Modified Comparative Negligence

Colorado and most US states use modified comparative negligence (32 other states, specifically). In these states, you can still recover damages from the other party based on a percentage of fault. However, there are some restrictions.

In Colorado and other states that use modified comparative negligence, you can’t recover damages from the other driver if you’re more than 50% at fault for the accident. Therefore, if you are more than 50% responsible for causing the accident, you will pay for your damages, even if the other party was at fault.

Contributory Negligence Or Pure Negligence

States that use contributory negligence don’t allow you to recover expenses if you are found to have any responsibility for causing the accident. So even if you only contributed 5% to cause the accident, you still may not seek recovery from the other party’s insurance. Alabama, the District of Columbia, Maryland, North Carolina, South Dakota, and Virginia use pure negligence laws.

How Is Modified Comparative Negligence Enforced in Colorado?

Modified comparative negligence calls for insurance companies to make the final decision about who is at fault. A driver could assume a portion of the fault for many reasons in the eyes of insurance companies. Even if one driver has more fault, the other can still be partially at fault.

Distracted driving and failure to follow traffic laws are the most common reasons for a driver to be found partially at fault for an accident. In addition, liability is not limited to who caused the accident. For example, let’s say a driver does not necessarily cause the accident but could have done something to prevent it. They might be partially liable if they fail to do something within their power to prevent the accident.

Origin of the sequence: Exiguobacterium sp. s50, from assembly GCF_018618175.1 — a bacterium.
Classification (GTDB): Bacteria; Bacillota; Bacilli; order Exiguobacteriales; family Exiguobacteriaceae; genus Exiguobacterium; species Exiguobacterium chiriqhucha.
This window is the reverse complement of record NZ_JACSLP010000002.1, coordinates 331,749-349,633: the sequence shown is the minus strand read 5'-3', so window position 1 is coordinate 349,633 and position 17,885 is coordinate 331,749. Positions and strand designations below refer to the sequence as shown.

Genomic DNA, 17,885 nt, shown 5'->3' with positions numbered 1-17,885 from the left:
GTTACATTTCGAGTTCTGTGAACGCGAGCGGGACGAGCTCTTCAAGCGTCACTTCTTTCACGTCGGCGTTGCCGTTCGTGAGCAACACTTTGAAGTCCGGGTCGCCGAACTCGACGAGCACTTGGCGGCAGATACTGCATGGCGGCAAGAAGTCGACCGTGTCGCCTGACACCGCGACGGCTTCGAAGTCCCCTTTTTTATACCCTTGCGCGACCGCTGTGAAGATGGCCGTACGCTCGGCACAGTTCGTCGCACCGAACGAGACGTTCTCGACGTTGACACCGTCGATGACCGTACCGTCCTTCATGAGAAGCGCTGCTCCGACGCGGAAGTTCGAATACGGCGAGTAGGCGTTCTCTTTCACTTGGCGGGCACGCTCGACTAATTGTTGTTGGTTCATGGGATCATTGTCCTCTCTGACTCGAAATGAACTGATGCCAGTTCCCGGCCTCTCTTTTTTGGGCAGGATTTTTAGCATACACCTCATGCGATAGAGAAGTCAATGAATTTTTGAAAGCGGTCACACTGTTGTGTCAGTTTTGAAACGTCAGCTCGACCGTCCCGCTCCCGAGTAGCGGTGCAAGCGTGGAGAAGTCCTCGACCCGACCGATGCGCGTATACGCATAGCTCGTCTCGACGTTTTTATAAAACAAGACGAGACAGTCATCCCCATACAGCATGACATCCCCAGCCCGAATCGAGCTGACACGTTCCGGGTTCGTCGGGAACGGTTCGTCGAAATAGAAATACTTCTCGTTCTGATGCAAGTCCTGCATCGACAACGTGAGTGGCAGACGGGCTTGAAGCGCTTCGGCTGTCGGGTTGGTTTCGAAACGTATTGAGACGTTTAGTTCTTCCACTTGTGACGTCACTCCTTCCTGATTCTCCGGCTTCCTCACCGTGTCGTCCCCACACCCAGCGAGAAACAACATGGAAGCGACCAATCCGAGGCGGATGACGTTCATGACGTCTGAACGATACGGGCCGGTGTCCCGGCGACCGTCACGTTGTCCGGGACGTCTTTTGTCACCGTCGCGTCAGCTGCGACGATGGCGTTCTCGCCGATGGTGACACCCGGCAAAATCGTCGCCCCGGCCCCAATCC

For instance, imagine a driver speeding through a green traffic light. If that car hits another car turning at the intersection, they might be partially at fault. The turning driver is a fault for not yielding to the car that had the right of way. As a result, the driver that turned and hit the right of way driver might be found to be 80% liable for the accident.

Even though the speeding driver with the right of way had a green light, they were still speeding. Therefore, since they could not stop in time to prevent a crash, they might be found 20% liable in this example. If the driver with the right of way wanted to take legal action against the driver who failed to yield, they could recover damages. The right-of-way driver would recover the total award amount in the case. Under comparative negligence laws, you can recover damages if the other party is over 50% at fault. However, the jury could still reduce your award amount by your percentage of fault.

Can I Still Collect Damages if I Had More Fault in the Accident?

No. If you are primarily at fault for the car accident, you cannot collect money from the other party’s insurance company.

Can I Dispute the Insurance Company’s Decision?

The only way to dispute the insurance company’s decision is to let a jury decide. If you do not agree with the percentage of fault apportioned to you, your remedy is to file a lawsuit.

Contact a Denver Car Accident Lawyer Today

Since we offer free consultations, you have a no-risk opportunity for a professional legal case review. Contact us today or call 720-500-HURT.